In fact, as can be seen in the chart below, shipments have followed a declining trend for more than a year, since they hit an all-time high of $508 billion in October 2018. Needless to say, U.S. shipments have been impacted by the still fully unresolved trade dispute with China.

New manufacturer orders have also followed a similar path, with their latest peak in September 2018, when new orders reached $515 billion. Although this is lower than the $550 billion in orders received back in July 2014, when the total for new orders was boosted by a huge order for new aircraft that totaled $70 billion, significantly higher than the normal average or roughly $16 billion seen in the previous year.

The chart to the right above, which displays the monthly percent changes, clearly shows much greater variability in manufacturing Orders than in Shipments. One reason is that businesses place orders for manufactured goods as they think they need, regardless of the capability of manufacturers to deliver the product. But manufacturers ship goods according to their production schedule, which they try to keep on an even keel.

Interest Rates Ease Again

The 30-year, fixed mortgage rate fell by 0.08% to 3.64%.

All indications are that we should not expect significant changes in mortgage rates, in either direction, since the Federal Reserve Bank appears to be willing to maintain an unchanged policy posture over the next few months.


Manuel Gutierrez, Consulting Economist to NKBA

Explanation of NKBA’s Economic Indicators Dashboard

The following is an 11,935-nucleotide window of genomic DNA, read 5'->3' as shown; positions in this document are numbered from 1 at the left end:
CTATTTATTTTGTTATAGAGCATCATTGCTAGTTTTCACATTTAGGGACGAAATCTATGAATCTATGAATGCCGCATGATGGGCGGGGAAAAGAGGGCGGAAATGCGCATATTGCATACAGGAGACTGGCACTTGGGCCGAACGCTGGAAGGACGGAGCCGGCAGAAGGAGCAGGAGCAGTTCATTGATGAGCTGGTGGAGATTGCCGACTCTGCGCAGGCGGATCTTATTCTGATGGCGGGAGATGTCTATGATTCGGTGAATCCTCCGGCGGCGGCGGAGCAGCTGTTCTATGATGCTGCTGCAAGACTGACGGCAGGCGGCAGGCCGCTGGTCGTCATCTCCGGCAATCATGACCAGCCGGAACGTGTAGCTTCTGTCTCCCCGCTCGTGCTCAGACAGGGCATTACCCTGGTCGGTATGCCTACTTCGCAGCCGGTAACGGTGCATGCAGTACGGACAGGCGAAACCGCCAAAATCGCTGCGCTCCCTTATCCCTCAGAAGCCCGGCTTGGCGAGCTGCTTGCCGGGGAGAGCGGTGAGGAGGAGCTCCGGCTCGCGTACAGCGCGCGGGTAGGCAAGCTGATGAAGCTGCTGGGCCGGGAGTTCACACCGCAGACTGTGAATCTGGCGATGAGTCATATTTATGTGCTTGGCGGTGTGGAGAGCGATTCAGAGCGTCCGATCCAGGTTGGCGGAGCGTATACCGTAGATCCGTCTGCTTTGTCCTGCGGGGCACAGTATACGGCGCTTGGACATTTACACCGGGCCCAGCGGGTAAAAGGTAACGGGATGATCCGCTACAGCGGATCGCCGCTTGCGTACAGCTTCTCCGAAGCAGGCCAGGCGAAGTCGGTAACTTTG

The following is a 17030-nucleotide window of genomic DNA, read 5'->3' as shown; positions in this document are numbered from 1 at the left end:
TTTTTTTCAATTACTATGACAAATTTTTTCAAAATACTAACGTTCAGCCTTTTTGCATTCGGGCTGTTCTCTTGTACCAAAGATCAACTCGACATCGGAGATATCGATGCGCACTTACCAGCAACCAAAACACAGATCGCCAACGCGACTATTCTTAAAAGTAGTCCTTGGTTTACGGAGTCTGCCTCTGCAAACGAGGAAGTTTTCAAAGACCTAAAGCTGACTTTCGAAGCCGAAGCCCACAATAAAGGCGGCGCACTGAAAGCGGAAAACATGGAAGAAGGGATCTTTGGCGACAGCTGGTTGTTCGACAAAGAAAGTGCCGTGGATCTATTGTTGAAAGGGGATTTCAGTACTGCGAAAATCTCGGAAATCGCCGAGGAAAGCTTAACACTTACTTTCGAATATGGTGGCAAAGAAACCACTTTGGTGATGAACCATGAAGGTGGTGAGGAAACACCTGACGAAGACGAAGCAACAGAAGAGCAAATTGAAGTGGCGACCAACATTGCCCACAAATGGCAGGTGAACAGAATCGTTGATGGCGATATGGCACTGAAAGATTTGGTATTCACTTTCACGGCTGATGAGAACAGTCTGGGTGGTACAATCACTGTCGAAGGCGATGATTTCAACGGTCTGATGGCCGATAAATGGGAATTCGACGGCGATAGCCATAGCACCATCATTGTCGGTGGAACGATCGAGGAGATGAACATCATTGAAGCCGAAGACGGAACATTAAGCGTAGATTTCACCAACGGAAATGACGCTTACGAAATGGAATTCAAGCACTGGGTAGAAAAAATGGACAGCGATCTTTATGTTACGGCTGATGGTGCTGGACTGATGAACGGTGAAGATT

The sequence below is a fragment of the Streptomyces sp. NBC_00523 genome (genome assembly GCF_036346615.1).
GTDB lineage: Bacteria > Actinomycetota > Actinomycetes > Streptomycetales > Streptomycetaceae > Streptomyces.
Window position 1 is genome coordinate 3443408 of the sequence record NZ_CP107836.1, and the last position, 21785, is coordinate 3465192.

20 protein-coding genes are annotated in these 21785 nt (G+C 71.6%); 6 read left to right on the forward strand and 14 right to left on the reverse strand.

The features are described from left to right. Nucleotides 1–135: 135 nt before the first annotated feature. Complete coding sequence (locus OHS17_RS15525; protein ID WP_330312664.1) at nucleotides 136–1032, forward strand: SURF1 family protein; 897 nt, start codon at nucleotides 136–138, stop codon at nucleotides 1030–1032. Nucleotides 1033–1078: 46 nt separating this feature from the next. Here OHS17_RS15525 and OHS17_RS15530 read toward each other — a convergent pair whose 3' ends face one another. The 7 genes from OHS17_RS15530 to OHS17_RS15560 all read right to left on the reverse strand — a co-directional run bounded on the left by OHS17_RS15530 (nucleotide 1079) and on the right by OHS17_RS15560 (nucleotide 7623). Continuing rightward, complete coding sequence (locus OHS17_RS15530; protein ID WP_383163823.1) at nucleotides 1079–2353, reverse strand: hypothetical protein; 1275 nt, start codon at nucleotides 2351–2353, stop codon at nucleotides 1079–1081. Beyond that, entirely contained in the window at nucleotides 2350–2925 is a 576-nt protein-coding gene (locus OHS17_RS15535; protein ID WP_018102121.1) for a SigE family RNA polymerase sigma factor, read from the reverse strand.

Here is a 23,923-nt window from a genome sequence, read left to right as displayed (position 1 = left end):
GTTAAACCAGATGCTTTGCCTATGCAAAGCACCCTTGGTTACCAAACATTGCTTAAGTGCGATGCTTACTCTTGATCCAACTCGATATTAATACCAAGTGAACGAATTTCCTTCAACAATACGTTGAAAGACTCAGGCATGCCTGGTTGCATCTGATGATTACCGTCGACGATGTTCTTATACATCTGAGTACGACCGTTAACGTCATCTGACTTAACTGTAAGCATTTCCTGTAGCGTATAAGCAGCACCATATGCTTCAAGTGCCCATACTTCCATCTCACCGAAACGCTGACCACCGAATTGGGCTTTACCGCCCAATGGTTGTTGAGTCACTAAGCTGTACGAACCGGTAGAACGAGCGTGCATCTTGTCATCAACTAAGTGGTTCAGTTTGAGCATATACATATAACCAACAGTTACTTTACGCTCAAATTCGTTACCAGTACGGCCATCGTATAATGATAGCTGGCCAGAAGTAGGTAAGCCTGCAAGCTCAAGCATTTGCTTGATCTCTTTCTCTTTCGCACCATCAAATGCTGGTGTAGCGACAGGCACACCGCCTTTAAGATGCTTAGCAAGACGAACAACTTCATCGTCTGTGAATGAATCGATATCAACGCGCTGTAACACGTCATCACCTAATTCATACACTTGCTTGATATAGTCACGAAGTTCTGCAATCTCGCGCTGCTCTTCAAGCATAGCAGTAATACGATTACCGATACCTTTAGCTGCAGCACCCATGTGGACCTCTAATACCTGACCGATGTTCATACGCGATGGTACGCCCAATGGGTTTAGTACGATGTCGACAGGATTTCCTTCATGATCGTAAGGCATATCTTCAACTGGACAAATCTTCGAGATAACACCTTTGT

The dashboard displays the latest value of each economic indicator with a colored triangle that highlights visually the recent trend for each of the drivers. “Green” is a positive signal, indicating that the latest value is improving; “Yellow,” as it’s commonly understood, denotes caution because the variable may be changing direction; “Red” indicates that the variable in question is declining, both in its current value and in relation to the recent past.

Note that all the data, except for “mortgage rate” and “appliance-store sales” are seasonally adjusted and are represented at annual rates.

Remodeling Expenditures. This is the amount of money spent on home improvement projects during the month in question. It covers all work done for privately owned homes (excludes rentals, etc.). The data are in billions of dollars and are issued monthly by the U.S. Department of Commerce.

Single-Family Starts.  This is the number of single-family houses for which construction was started in the given month. The data are in thousands of houses and are issued monthly by the U.S. Department of Commerce.

Existing-Home Sales. These data are issued monthly by the National Association of Realtors and capture the number of existing homes that were sold in the previous month.

High-End Home Sales. This series are sales of new homes priced at $500,000 and higher. The data are released quarterly by the U.S. Department of Commerce and are not seasonally adjusted. Thus, a valid comparison is made to the same quarter of prior year.

Mortgage Rate. We have chosen the rate on 30-year conventional loans that is issued by the Federal Home Loan Mortgage Corporation (known popularly as Freddie Mac.) Although there are a large number of mortgage instruments available to consumers, this one is still the most commonly used.

Employees in Residential Remodeling. This indicator denotes the number of individuals employed in construction firms that do mostly residential remodeling work.

Building-Materials Sales. These data, released monthly by the Department of Commerce, capture total sales of building materials, regardless of whether consumers or contractors purchased them. However, we should caution that the data also includes sales to projects other than residential houses.

Appliance-Store Sales. This driver captures the monthly sales of stores that sell mostly household appliances; the data are stated at an annual rate. We should not confuse this driver with total appliance sales, since they are sold by other types of stores such as home centers.

We hope you find this dashboard useful as a general guide to the state of our industry. Please contact us at Feedback@nkba.org if you would like to see further detail.